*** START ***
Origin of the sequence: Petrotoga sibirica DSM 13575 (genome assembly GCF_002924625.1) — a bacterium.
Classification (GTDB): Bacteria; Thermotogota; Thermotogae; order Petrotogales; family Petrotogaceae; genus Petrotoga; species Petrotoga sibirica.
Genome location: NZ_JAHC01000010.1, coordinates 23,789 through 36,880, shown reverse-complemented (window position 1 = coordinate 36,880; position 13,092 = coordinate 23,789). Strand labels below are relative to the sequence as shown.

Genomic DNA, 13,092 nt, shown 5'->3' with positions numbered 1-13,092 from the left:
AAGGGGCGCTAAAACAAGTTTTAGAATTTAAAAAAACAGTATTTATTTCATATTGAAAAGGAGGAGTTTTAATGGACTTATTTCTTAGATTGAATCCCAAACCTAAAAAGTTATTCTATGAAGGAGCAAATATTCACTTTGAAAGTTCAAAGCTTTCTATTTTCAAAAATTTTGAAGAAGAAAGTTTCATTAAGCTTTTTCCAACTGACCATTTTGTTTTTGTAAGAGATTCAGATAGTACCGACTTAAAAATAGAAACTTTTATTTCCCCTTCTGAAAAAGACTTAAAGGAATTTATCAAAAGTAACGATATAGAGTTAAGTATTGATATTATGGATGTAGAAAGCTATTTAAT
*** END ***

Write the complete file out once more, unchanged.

Origin of the sequence: Petrotoga sibirica DSM 13575 (genome assembly GCF_002924625.1) — a bacterium.
Classification (GTDB): Bacteria; Thermotogota; Thermotogae; order Petrotogales; family Petrotogaceae; genus Petrotoga; species Petrotoga sibirica.
Genome location: NZ_JAHC01000010.1, coordinates 23,789 through 36,880, shown reverse-complemented (window position 1 = coordinate 36,880; position 13,092 = coordinate 23,789). Strand labels below are relative to the sequence as shown.

Genomic DNA, 13,092 nt, shown 5'->3' with positions numbered 1-13,092 from the left:
AAGGGGCGCTAAAACAAGTTTTAGAATTTAAAAAAACAGTATTTATTTCATATTGAAAAGGAGGAGTTTTAATGGACTTATTTCTTAGATTGAATCCCAAACCTAAAAAGTTATTCTATGAAGGAGCAAATATTCACTTTGAAAGTTCAAAGCTTTCTATTTTCAAAAATTTTGAAGAAGAAAGTTTCATTAAGCTTTTTCCAACTGACCATTTTGTTTTTGTAAGAGATTCAGATAGTACCGACTTAAAAATAGAAACTTTTATTTCCCCTTCTGAAAAAGACTTAAAGGAATTTATCAAAAGTAACGATATAGAGTTAAGTATTGATATTATGGATGTAGAAAGCTATTTAAT